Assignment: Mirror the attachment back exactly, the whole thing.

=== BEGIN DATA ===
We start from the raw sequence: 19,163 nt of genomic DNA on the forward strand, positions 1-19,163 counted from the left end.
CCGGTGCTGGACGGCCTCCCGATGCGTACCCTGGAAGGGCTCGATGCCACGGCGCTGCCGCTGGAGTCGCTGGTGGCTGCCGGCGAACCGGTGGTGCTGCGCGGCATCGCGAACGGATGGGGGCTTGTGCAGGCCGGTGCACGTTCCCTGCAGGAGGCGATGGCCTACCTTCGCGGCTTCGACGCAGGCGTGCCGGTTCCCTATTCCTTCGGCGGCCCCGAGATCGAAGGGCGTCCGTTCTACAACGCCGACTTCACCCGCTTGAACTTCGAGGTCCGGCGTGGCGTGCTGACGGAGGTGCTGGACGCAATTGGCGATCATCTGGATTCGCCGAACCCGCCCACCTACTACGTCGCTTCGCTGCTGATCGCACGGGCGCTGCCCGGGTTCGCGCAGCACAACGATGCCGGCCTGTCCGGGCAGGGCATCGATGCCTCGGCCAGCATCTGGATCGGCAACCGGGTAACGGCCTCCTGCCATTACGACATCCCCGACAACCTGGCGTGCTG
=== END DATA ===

We start from the raw sequence: 19,163 nt of genomic DNA on the forward strand, positions 1-19,163 counted from the left end.
CCGGTGCTGGACGGCCTCCCGATGCGTACCCTGGAAGGGCTCGATGCCACGGCGCTGCCGCTGGAGTCGCTGGTGGCTGCCGGCGAACCGGTGGTGCTGCGCGGCATCGCGAACGGATGGGGGCTTGTGCAGGCCGGTGCACGTTCCCTGCAGGAGGCGATGGCCTACCTTCGCGGCTTCGACGCAGGCGTGCCGGTTCCCTATTCCTTCGGCGGCCCCGAGATCGAAGGGCGTCCGTTCTACAACGCCGACTTCACCCGCTTGAACTTCGAGGTCCGGCGTGGCGTGCTGACGGAGGTGCTGGACGCAATTGGCGATCATCTGGATTCGCCGAACCCGCCCACCTACTACGTCGCTTCGCTGCTGATCGCACGGGCGCTGCCCGGGTTCGCGCAGCACAACGATGCCGGCCTGTCCGGGCAGGGCATCGATGCCTCGGCCAGCATCTGGATCGGCAACCGGGTAACGGCCTCCTGCCATTACGACATCCCCGACAACCTGGCGTGCTG